By Stephanie Zacharek
By Robrt L. Pela
By Aaron Cutler
By Amy Nicholson
By Simon Abrams
By Chris Klimek
By Nick Schager
By Stephanie Zacharek
Jared and Simon Grace are steamed over their family's abrupt move, minus an absent father, from New York City to a ramshackle house in rural New England that once belonged to mother Helen's great-uncle Arthur Spiderwick (David Strathairn). A naturalist who vanished without a trace years ago, Uncle Spiderwick left behind a young daughter — but it would ruin everything if I told you who plays the daughter. Suffice it to say that in one form or another, that lost little girl will become one of many truth-tellers designed to set the boys free.
Stewing in ignorance about why their world has been turned upside down, the boys have only their nameless fears for company, and you'd have to be pretty unschooled in fairy tale protocol to be shocked when the ancestral walls starts vibrating and a gnarled wee creature named Thimbletack, voiced by Martin Short, pops out. This temperamental house goblin squeaks out a warning that reading the dusty old field guide they've found in the attic may open up worlds the boys would be best not to enter. Like all bibles and self-help manuals, the guide, written by great-great-uncle Arthur before he disappeared, offers a forked road map to good or evil — or both — depending on who get his hands on it.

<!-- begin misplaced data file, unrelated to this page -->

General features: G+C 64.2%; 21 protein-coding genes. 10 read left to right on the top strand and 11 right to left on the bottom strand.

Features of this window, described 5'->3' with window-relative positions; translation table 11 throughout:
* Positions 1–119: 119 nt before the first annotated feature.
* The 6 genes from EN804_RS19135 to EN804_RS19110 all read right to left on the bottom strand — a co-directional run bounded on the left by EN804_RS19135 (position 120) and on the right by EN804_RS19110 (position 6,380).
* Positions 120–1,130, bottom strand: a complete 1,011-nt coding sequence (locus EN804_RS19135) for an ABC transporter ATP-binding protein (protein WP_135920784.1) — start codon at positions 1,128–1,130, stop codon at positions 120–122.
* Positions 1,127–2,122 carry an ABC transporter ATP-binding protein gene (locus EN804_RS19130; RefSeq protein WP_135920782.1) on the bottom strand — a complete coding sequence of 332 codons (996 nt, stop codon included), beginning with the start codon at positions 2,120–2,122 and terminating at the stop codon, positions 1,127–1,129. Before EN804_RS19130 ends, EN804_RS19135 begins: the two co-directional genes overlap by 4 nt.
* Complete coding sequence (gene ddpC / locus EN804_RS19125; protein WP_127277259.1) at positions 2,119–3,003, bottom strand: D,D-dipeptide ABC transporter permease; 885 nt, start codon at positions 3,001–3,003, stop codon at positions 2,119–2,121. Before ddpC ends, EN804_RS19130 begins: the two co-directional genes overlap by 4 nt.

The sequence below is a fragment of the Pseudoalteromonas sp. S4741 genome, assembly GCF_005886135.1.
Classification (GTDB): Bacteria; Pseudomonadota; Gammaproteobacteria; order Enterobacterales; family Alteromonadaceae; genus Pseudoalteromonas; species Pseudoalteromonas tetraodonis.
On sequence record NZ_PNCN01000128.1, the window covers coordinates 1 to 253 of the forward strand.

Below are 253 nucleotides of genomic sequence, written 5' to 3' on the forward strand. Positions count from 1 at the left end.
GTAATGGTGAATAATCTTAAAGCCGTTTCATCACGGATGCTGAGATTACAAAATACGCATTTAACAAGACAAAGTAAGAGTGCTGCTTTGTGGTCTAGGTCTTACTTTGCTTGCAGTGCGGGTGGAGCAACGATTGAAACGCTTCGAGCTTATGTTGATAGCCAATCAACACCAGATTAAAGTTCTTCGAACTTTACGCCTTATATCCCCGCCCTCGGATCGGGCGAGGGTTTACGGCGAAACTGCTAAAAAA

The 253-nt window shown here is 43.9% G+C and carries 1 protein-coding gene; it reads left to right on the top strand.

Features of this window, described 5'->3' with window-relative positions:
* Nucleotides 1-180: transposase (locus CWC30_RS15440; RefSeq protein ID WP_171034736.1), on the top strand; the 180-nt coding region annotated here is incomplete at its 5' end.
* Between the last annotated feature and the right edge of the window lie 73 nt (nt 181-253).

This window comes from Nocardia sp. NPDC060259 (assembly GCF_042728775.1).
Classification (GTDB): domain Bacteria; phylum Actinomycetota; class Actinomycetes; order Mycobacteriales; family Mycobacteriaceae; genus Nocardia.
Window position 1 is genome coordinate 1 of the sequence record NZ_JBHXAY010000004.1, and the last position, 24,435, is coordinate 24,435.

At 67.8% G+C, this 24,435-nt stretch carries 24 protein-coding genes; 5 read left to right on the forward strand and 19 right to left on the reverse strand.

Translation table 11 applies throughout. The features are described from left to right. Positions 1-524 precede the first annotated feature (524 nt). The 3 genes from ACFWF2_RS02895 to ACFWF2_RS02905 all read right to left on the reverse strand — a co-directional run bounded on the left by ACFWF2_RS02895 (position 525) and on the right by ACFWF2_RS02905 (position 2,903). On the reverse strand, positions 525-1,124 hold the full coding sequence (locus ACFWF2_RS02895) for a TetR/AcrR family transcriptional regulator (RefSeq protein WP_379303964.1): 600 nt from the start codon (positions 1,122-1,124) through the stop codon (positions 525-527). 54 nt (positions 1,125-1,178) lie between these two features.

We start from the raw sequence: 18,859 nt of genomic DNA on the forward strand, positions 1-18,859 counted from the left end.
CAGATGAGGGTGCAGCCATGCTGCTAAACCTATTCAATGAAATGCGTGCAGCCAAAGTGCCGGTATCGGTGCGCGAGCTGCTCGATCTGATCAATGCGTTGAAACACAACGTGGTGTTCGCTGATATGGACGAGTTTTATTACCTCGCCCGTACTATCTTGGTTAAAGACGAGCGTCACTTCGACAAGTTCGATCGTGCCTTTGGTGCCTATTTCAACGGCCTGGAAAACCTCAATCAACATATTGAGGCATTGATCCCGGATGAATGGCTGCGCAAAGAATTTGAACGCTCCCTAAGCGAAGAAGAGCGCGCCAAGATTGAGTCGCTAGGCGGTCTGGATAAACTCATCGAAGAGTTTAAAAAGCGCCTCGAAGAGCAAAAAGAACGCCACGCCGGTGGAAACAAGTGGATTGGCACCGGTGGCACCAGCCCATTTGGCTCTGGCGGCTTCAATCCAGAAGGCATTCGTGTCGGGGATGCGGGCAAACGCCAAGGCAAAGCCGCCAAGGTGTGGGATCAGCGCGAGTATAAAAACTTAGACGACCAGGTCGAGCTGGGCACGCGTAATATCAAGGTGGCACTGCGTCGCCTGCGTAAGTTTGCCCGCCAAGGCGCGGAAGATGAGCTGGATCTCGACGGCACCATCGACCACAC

Adventure may be dangerous in The Spiderwick Chronicles, but home isn't exactly a comfort zone these days. As in most nightmares, there's really no safe place to be, and for a movie beamed at young children, it's remarkably respectful of kids' ability to embrace ambivalence.
Credit director Mark Waters, whose Freaky Friday and Mean Girls showed off his respect for the dark side of youth. In Spiderwick, his comedy is visceral without resorting to farts, and Waters trusts in kids' courage to confront serious trouble and their instinctive ease at moving between the real and the surreal. The movie's richly autumnal look, shot by the great Caleb Deschanel with production design by E.T.'s James Bissell, is cozily naturalistic and terrifyingly baroque, a murky underworld that entraps troubled dreamers like the twins and strips the wool from their eyes.
But first there is a shape-shifting demon to be slain (Mr. Id himself, Nick Nolte in stringy white hair), a monster who, Freudians may note with delight, morphs into the boys' absent father — and, when that doesn't frighten them off, a phallic serpent. For much of the movie, Waters sustains the delicate balance between scary fantasy and human story. But CGI is a seductive mistress, and toward the end, Spiderwick bogs down in a crescendo of effects and action before fizzling into tearful reconciliation on all fronts.
It turns out we are not yet done with deadbeat dads, and if I may flog a psychoanalytic dead horse: What self-respecting pubescent boy, confronted with a father figure rising into the heavens in a halo of remorse and dandelion fluff, wouldn't run home to Mama?
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